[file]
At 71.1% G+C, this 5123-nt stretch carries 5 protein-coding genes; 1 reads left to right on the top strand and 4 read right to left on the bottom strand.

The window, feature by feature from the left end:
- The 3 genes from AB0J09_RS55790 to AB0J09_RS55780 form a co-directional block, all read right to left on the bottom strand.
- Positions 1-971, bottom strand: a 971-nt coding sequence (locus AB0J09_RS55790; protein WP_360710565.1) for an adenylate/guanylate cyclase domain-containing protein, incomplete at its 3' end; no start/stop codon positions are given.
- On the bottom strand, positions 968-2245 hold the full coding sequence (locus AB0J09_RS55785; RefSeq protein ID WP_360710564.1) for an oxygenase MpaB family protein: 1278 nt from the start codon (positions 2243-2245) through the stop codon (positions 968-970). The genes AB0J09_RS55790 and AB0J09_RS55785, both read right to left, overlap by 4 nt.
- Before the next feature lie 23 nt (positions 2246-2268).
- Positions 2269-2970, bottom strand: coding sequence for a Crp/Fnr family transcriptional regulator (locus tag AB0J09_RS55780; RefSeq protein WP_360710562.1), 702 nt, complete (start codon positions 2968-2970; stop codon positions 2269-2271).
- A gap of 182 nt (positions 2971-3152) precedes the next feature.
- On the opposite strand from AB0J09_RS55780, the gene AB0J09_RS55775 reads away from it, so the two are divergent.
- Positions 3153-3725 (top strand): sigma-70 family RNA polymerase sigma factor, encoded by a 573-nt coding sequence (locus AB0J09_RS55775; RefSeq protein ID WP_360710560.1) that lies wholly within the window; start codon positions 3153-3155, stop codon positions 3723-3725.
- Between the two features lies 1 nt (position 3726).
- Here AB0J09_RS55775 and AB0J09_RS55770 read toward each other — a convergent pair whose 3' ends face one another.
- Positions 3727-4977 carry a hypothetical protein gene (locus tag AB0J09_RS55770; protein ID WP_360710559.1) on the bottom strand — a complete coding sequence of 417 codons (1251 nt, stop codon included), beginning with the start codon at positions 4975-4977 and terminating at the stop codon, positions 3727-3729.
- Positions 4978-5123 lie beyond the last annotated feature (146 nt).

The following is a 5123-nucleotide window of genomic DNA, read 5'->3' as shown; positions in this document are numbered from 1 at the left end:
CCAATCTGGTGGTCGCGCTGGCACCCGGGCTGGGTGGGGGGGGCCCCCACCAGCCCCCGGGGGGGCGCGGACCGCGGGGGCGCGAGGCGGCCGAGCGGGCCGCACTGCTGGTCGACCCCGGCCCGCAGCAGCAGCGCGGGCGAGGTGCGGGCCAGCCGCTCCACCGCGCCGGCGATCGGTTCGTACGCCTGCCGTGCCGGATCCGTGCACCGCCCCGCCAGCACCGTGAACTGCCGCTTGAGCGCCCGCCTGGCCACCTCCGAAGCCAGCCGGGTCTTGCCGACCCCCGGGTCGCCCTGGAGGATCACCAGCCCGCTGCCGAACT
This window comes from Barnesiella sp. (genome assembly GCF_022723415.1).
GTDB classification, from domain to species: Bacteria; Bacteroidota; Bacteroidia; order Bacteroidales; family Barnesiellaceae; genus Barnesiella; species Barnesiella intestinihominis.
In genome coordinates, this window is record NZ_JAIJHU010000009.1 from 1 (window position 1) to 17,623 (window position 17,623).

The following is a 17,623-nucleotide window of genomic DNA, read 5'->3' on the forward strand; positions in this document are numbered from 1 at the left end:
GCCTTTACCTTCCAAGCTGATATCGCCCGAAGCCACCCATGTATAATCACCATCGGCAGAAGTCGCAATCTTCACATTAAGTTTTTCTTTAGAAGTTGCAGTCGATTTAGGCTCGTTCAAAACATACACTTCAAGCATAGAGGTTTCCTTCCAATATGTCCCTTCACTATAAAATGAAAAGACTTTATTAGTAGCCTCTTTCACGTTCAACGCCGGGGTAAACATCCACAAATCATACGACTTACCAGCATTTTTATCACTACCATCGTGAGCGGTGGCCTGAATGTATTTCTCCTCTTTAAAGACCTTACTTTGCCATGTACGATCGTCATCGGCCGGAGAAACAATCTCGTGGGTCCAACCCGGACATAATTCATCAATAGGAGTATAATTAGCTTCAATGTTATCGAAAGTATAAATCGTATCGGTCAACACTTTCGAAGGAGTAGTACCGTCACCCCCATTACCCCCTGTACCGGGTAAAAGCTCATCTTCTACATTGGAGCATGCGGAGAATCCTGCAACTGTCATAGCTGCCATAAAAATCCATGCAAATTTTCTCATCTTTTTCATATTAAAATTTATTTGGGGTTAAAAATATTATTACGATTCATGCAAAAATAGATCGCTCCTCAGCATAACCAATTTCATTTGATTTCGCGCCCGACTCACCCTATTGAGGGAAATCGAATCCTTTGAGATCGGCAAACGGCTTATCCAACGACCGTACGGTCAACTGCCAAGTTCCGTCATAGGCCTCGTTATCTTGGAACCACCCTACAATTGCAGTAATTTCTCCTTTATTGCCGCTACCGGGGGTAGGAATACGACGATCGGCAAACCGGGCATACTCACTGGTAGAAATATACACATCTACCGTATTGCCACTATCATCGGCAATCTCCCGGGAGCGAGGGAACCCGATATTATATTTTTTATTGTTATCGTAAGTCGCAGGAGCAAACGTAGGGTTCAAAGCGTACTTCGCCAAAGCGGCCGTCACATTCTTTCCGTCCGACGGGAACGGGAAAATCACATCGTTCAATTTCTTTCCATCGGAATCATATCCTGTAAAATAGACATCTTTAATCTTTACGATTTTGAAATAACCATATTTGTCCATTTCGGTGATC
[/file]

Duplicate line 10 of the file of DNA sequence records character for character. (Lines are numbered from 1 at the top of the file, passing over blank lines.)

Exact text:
- Positions 3153-3725 (top strand): sigma-70 family RNA polymerase sigma factor, encoded by a 573-nt coding sequence (locus AB0J09_RS55775; RefSeq protein ID WP_360710560.1) that lies wholly within the window; start codon positions 3153-3155, stop codon positions 3723-3725.